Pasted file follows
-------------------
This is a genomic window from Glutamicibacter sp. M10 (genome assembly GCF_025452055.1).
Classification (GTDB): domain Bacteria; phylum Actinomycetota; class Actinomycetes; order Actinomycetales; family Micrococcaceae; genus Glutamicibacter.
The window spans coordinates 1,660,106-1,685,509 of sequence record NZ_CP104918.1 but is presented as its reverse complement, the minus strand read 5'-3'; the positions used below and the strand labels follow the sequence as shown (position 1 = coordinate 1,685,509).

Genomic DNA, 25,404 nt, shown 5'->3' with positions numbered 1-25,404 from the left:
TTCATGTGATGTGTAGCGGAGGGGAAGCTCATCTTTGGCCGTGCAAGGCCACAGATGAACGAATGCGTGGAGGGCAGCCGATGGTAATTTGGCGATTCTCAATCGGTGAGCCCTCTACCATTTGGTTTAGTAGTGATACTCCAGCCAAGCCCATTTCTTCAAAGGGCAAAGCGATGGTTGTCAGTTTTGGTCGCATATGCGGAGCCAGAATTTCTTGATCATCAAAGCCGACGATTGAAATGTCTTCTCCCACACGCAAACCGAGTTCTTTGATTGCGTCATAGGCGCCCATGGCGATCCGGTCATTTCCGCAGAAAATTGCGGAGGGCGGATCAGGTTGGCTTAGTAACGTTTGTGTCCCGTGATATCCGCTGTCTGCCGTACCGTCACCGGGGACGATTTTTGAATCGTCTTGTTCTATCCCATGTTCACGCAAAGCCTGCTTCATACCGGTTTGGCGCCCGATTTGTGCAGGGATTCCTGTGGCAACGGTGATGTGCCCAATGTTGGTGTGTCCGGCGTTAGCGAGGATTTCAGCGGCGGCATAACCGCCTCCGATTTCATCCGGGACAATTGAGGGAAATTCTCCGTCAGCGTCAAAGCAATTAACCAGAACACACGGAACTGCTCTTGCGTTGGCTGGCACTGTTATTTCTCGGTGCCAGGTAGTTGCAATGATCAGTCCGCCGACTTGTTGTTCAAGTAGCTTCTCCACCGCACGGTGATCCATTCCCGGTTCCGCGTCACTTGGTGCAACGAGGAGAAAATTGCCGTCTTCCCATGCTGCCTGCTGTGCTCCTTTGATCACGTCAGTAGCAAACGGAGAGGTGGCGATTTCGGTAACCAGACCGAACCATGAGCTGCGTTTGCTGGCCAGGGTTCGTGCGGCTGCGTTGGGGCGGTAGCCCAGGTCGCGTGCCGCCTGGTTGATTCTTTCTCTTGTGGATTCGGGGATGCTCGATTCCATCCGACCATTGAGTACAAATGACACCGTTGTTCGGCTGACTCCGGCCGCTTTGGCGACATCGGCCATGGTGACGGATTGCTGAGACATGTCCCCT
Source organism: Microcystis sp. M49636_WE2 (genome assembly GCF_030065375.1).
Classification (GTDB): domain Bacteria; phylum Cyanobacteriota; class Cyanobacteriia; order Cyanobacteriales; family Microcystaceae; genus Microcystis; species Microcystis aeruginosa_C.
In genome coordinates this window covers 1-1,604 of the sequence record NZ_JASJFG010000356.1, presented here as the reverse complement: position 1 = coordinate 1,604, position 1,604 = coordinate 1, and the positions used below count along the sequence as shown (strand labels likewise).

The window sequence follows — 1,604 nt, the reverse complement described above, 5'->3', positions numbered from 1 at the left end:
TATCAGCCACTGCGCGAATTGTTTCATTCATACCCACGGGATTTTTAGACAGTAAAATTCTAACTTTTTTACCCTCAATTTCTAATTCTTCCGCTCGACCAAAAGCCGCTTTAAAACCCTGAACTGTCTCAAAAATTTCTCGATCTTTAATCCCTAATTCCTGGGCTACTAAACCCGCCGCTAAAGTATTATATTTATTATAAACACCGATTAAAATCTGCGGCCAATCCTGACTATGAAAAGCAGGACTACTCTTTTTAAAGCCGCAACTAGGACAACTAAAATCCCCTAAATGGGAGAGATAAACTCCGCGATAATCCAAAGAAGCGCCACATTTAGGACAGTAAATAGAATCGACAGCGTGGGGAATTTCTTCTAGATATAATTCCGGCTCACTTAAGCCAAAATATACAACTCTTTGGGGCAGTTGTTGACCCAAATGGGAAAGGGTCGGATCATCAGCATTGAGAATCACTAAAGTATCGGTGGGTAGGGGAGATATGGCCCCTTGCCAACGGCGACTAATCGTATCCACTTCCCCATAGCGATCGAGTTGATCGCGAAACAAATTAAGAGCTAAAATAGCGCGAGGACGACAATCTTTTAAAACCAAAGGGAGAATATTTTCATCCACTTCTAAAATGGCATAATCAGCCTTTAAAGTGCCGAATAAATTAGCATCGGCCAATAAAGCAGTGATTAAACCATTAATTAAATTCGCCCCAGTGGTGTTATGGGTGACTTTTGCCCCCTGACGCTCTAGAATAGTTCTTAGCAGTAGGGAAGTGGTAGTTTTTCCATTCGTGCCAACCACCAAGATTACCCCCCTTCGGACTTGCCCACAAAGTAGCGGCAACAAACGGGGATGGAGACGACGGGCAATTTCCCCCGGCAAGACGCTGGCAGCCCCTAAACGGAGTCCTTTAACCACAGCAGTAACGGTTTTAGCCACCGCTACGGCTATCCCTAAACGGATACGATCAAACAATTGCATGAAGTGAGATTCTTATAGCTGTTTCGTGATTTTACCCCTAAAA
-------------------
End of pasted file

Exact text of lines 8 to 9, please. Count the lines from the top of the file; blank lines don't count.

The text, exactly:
In genome coordinates this window covers 1-1,604 of the sequence record NZ_JASJFG010000356.1, presented here as the reverse complement: position 1 = coordinate 1,604, position 1,604 = coordinate 1, and the positions used below count along the sequence as shown (strand labels likewise).

The window sequence follows — 1,604 nt, the reverse complement described above, 5'->3', positions numbered from 1 at the left end: